The coolest art crawl of all

Culture Events Visual Arts

Victoria’s 2018 Integrate Festival thrills for another year

Mural by Winnipeg’s Kenneth Levallee at the 2018 Integrate Festival. Photo by Austin Willis, Design Director

Among the slew of music festivals, concerts, events, and other summer festivities in Victoria, a unique event dedicated to the arts flourishes each year at the end of August. The Integrate Arts Festival entered into its 12th year this summer, hosting a multitude of different events that composed one of the largest art crawls in the city.

From Friday, Aug. 24 to Sunday, Aug. 26, Integrate held 12 official events with 22 participating locations and exhibitions, featuring over 15 local artists and many more from across Canada and the world. Events and galleries included artist talks, murals, dance parties, fine furniture, and even a free U-Bicycle promotion held in tandem (pun alert) with the festival.

Integrate was founded in 2006 by Marlene Jess, a local artist who was inspired by other art crawls like Portland’s “First Thursday.” Originally called the “Off the Grid Art Crawl,” Integrate was established to feature the “underground” art spaces and scenes that the wider public might not normally attend. Over time, the event grew, and by 2011 the art crawl was including more popular, commercial galleries as well. That year, the event included 26 art galleries, as well as various performances and public art projects.

Mural by Caitlin McDonagh at the festival. Photo by Austin Willis, Design Director

In 2012, the festival officially donned the title of “The Integrate Arts Festival,” a name that suits the many expansive facets of the event. It literally integrates an enormous variety of visual, dramatic, and musical art into a cohesive festival over one weekend.

“All The Ways that This Could End” by UVic alumna Taryn Walker. Photo by Austin Willis, Design Director

Beyond the sheer scope and variety of the events hosted by Integrate, the festival is a 100–per cent volunteer-run organization. This, in conjunction with grants and donations, allows every single one of their exhibitions, talks, or shows to also be 100 per cent free for anyone attending. In the true spirit of art, Integrate requires no cover charge nor ticket purchase (although donations are appreciated).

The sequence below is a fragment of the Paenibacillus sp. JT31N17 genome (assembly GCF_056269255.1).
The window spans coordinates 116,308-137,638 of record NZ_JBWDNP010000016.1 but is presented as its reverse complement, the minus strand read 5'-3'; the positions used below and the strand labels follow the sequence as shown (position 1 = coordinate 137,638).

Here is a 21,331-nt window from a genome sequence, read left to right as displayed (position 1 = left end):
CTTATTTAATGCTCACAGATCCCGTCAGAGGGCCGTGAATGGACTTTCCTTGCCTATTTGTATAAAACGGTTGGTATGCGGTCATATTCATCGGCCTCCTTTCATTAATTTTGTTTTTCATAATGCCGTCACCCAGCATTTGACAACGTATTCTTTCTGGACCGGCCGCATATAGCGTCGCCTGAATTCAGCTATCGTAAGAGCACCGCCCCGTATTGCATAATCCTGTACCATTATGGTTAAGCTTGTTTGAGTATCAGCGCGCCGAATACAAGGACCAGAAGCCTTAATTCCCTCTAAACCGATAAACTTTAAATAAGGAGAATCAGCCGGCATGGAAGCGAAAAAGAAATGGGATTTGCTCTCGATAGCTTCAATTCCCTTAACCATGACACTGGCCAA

At this year’s Integrate Arts Festival, I attended many events, like Making It: A celebration of 30 years of the Camosun College Fine Furniture program; the Integrate HQ, which featured 15 local artists; the Concrete Canvas outdoor street art gallery and launch party; as well as UVic and Martlet alumna Taryn Walker’s artist talk, Precipice of a Story.

Walker debuted her new mural for the festival, All the Ways That This Could End, in which she expanded on her established practice of drawing and narrative through exploring how drawing can relate to architecture and site-specific work.

“Things like Integrate have been a great opportunity to explore that aspect of [my] work,” Walker told me, “just responding to the different public spaces.”

Integrate not only gives many younger, fresh-out-of-school artists the opportunity to display and experiment with their work (several UVic alumni included), but it also more generally allows the population of Victoria to access up-and-coming-works, non-traditional and offbeat projects, and interesting or unusual shows and exhibits.

“It’s really awesome to be able to go on these big art crawls, and just see so much great work all at once,” Walker said, praising the festival. “When I was installing my work, the entire block that I was on — the business owners and everyone — were just super excited about the festival and the mural going up. It was really neat to see the greater community of Victoria get so excited about art and want to be involved in that sort of thing.”

Integrate Arts Festival was one of the biggest art events of the summer for Victoria, stringing together a bountiful and diverse range of projects, shows, and artists. If it’s anything like this year, Integrate 2019 can’t come fast enough!